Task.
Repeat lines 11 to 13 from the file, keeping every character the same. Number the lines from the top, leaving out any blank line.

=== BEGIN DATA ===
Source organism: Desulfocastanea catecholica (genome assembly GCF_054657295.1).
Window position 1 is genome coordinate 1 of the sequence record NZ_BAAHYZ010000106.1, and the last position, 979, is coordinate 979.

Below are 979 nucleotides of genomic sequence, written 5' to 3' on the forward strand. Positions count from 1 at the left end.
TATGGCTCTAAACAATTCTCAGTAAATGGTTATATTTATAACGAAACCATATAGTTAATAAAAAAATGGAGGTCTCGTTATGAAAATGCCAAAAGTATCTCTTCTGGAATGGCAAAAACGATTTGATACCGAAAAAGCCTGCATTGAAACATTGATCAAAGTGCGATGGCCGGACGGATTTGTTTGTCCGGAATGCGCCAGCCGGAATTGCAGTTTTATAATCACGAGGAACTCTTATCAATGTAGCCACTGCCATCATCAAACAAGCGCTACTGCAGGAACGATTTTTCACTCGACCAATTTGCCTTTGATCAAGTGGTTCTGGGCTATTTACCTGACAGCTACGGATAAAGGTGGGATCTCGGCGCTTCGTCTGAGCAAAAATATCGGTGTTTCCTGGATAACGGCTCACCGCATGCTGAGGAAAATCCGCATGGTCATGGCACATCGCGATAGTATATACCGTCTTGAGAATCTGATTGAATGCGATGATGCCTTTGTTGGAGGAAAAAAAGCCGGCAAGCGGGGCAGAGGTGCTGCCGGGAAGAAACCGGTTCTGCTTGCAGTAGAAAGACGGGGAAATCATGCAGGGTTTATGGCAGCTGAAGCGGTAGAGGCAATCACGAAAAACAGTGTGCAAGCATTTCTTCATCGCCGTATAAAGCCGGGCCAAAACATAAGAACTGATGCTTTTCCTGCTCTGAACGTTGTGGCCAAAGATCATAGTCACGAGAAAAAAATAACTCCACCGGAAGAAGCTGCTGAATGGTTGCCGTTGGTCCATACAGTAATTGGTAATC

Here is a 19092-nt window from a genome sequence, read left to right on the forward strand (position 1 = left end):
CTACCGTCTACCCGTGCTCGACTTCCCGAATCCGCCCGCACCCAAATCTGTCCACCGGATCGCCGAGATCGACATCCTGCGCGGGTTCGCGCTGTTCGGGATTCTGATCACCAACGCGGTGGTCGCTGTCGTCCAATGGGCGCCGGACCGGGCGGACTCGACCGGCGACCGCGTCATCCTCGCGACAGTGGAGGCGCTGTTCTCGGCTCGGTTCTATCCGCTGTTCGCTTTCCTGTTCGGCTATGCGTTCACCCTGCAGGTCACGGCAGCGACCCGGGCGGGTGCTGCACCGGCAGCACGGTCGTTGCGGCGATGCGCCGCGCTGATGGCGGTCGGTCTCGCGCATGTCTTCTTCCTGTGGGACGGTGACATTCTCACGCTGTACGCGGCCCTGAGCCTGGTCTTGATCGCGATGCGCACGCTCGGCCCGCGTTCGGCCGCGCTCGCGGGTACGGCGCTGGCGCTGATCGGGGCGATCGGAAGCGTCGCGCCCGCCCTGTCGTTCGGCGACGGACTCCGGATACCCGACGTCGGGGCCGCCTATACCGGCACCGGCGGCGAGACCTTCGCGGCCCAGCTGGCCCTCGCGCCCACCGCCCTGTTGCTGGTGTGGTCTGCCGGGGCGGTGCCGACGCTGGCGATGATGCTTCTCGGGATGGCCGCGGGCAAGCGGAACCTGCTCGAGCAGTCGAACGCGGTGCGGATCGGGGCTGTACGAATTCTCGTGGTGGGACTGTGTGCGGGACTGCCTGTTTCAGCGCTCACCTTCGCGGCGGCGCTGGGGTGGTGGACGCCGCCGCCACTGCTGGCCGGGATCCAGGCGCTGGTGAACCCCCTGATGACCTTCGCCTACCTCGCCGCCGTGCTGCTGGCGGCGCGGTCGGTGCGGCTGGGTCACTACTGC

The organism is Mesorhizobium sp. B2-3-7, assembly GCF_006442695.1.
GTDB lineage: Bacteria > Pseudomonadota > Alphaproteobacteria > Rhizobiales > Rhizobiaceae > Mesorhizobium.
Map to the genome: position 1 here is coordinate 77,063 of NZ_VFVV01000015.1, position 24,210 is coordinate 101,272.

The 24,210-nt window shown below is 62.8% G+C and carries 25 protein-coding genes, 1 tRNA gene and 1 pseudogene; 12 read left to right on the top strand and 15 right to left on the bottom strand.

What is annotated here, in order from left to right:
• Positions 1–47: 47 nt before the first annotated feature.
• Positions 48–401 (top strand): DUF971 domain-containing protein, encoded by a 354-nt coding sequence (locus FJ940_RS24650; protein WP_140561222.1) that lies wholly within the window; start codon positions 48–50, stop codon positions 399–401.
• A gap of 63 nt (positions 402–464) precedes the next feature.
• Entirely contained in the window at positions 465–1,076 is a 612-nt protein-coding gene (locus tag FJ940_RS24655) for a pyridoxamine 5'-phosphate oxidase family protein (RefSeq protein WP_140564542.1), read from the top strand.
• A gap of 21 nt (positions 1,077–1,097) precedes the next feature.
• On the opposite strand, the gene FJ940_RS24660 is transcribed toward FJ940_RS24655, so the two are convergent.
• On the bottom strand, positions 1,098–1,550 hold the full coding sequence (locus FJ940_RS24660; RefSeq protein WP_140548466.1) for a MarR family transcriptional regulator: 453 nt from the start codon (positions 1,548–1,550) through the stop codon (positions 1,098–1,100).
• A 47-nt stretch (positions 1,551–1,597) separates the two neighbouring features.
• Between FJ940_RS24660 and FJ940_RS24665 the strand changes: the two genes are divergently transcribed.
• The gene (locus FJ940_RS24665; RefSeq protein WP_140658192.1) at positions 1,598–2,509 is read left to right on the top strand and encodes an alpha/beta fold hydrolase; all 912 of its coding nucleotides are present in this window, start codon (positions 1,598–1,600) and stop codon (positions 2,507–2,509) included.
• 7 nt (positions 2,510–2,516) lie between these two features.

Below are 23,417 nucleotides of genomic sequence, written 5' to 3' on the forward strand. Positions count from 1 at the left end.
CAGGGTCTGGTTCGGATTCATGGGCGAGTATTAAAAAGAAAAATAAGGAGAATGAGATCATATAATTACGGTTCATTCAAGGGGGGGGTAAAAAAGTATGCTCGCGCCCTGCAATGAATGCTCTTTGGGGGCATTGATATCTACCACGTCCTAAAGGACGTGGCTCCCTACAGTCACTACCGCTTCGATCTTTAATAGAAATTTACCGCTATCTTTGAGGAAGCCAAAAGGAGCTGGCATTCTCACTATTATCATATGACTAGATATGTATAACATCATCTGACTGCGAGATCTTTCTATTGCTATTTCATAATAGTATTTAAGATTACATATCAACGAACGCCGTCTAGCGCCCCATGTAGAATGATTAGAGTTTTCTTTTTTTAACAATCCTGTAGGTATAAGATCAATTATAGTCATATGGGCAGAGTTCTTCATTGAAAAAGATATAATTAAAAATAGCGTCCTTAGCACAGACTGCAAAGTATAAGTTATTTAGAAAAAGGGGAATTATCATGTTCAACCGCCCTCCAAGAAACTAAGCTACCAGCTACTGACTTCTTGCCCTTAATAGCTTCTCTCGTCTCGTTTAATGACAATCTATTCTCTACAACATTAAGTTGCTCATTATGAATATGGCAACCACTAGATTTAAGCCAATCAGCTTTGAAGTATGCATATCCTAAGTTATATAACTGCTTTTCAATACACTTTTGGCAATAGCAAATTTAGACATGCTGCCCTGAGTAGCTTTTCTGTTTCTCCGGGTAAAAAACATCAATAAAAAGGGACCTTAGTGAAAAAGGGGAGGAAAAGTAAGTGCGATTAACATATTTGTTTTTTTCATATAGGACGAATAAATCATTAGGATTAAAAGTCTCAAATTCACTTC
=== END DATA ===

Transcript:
What is annotated here, in order from left to right:
• Positions 1–47: 47 nt before the first annotated feature.
• Positions 48–401 (top strand): DUF971 domain-containing protein, encoded by a 354-nt coding sequence (locus FJ940_RS24650; protein WP_140561222.1) that lies wholly within the window; start codon positions 48–50, stop codon positions 399–401.